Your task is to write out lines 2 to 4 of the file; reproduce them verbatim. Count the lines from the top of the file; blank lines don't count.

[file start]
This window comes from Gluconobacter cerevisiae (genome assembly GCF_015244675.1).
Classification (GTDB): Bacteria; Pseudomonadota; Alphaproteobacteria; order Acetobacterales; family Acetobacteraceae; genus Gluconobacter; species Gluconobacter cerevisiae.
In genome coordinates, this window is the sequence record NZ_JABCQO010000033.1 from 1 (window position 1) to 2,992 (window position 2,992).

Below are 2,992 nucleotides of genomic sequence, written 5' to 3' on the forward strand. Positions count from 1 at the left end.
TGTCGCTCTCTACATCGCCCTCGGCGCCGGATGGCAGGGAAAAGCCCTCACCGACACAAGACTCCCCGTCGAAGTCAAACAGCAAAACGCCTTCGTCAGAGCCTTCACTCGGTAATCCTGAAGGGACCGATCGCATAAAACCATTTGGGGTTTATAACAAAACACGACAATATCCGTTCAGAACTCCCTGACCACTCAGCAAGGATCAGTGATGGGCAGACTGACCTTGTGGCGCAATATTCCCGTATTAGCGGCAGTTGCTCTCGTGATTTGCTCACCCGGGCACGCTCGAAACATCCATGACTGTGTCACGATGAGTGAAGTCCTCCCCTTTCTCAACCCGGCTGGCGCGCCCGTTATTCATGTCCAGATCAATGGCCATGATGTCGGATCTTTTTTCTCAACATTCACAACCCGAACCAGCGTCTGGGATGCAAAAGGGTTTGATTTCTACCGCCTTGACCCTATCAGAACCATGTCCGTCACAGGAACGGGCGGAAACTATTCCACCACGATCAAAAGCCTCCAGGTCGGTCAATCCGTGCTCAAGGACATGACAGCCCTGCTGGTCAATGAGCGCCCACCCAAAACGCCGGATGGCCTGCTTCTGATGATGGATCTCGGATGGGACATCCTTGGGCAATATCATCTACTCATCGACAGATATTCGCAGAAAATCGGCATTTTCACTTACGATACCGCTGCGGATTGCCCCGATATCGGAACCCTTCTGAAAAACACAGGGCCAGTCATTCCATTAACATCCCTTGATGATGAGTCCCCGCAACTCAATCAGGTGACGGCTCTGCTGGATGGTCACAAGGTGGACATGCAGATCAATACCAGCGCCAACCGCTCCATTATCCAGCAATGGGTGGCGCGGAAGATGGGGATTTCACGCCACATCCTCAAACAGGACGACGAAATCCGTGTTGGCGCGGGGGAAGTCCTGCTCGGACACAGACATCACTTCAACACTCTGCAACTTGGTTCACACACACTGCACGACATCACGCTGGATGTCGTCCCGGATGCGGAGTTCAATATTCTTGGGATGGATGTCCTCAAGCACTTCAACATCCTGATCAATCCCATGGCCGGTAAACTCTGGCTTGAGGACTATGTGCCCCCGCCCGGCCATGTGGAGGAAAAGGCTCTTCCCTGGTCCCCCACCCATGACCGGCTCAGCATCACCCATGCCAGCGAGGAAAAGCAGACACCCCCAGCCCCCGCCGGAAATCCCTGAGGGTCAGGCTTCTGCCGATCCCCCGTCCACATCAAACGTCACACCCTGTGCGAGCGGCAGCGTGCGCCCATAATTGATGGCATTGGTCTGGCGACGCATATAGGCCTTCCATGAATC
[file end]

Classification (GTDB): Bacteria; Pseudomonadota; Alphaproteobacteria; order Acetobacterales; family Acetobacteraceae; genus Gluconobacter; species Gluconobacter cerevisiae.
In genome coordinates, this window is the sequence record NZ_JABCQO010000033.1 from 1 (window position 1) to 2,992 (window position 2,992).

Below are 2,992 nucleotides of genomic sequence, written 5' to 3' on the forward strand. Positions count from 1 at the left end.